A singular experience

Students engaged in class discussion.“So, how are things at Dana Hall?”

It’s a simple question, right?

Well…

Should I start with the students? The curriculum? Faculty and staff? Alumnae? There are many layers of life at Dana Hall, so for me, a simple question gives me pause. My mind quickly turns to the familiar adage, “Show. Don’t tell.”

I talk about a wide-eyed fifth grader’s interaction with an accomplished junior in the science building. I mention a trusted advisor offering encouragement to a ninth grader before exams. I recount an eighth grader in Honors Geometry alongside her Upper School classmates. These examples aren’t accidents or unintended consequences. This is life at Dana Hall—a daily manifestation of learning, growth, and preparation.

Another question I’m often asked is “What is Dana Hall like?”

When I hear this, my mind turns to academics. Faculty expectations for our students are high. We know academic excellence is achieved when a student’s social and emotional growth complements her intellectual growth, as opposed to these elements of growth being considering as unrelated. And, in our classrooms, in the library, and in the dorm, there is a palpable sense of engagement and collaboration. Here, adults are the champions of our students and our students are the champions of one another. At Dana Hall, one student’s success is not the result of another student’s defeat. In fact, it’s the opposite; authentic encouragement is the hallmark of a student’s academic life.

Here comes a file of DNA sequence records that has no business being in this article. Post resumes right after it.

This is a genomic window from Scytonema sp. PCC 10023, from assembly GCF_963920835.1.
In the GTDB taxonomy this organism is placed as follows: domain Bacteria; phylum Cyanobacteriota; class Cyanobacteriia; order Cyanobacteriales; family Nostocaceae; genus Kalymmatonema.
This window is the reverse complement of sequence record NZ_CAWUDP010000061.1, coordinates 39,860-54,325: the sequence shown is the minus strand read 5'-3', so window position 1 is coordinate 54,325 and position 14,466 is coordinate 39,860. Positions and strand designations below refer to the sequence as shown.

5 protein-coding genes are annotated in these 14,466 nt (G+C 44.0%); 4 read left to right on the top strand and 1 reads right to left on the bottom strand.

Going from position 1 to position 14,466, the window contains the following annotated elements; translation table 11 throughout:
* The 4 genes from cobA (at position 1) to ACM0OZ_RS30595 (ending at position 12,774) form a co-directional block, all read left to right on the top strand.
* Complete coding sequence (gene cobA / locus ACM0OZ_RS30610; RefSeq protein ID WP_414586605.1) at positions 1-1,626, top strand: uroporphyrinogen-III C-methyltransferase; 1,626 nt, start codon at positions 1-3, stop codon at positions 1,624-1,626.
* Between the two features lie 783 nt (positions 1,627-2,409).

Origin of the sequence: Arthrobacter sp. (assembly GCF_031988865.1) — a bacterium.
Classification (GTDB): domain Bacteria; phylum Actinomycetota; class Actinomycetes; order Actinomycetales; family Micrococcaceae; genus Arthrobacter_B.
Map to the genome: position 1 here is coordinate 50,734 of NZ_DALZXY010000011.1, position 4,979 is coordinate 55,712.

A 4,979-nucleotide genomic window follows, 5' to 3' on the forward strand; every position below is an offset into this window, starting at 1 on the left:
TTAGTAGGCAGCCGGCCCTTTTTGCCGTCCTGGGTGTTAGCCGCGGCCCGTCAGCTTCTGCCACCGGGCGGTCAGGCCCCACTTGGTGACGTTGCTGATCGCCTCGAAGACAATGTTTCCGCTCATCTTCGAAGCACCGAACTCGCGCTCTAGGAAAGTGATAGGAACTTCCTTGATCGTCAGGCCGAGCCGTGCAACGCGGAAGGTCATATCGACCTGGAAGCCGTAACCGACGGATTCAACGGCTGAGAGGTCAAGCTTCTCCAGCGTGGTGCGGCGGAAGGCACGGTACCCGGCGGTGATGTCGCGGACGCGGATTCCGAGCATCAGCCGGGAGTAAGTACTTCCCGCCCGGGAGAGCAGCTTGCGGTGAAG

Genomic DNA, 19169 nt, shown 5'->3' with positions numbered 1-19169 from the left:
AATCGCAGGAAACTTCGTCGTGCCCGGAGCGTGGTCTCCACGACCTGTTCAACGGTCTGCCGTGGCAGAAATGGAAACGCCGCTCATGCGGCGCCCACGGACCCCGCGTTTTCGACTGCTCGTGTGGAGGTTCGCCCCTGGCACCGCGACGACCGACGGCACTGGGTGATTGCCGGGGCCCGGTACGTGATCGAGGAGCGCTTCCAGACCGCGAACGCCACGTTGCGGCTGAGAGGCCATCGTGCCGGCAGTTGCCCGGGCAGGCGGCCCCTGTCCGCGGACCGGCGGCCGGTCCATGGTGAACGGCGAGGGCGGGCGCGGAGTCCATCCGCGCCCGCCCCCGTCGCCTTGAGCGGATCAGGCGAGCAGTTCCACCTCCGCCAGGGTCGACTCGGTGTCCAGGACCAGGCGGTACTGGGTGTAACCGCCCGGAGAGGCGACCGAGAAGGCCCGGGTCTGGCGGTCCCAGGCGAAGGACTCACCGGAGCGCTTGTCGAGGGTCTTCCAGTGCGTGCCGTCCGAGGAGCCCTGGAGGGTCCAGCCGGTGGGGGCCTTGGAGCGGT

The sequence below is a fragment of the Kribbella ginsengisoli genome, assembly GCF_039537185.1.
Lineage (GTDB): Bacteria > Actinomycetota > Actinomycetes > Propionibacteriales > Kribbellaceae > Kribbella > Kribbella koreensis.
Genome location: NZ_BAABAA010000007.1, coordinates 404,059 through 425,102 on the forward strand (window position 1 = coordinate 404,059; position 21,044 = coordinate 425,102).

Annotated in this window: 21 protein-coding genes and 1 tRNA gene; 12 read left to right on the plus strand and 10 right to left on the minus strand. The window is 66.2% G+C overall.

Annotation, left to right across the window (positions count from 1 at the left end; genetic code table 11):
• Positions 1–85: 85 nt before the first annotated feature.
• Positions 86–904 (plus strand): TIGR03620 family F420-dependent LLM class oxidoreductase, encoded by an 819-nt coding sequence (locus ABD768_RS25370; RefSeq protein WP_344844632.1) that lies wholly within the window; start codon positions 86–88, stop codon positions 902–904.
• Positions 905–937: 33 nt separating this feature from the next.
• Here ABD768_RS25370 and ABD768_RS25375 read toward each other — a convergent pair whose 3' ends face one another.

I also think about moments of human interaction—relationships. And not just perfunctory ones. Ones that grow from meaningful interaction. Ones that are fueled by empathy and curiosity—the kind of relationships that last and inform life today and life as alumnae. Students are compelled to listen deeply to perspectives and develop values that allow them to bring a braveness to all that they do here. They achieve here in ways they wouldn’t elsewhere.

Whether questions about Dana Hall are simple or nuanced, we know this to be true. The Dana Hall experience is singular. It is inspired. It delivers on its mission each day and prepares young women for a life of meaningful interaction and remarkable achievement.

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About Rob Mather

Rob Mather is the Assistant Head of School at Dana Hall. He joined the School in 1992.

3 Replies to “A singular experience”

  1. Rob, I love the part when you write: “one student’s success is not the result of another student’s defeat.” Singular to Dana Hall, indeed.

  2. Rob,
    Your message is on point and resonates with my own experiences as a member of this community. Thank you for sharing your vision of Dana Hall!

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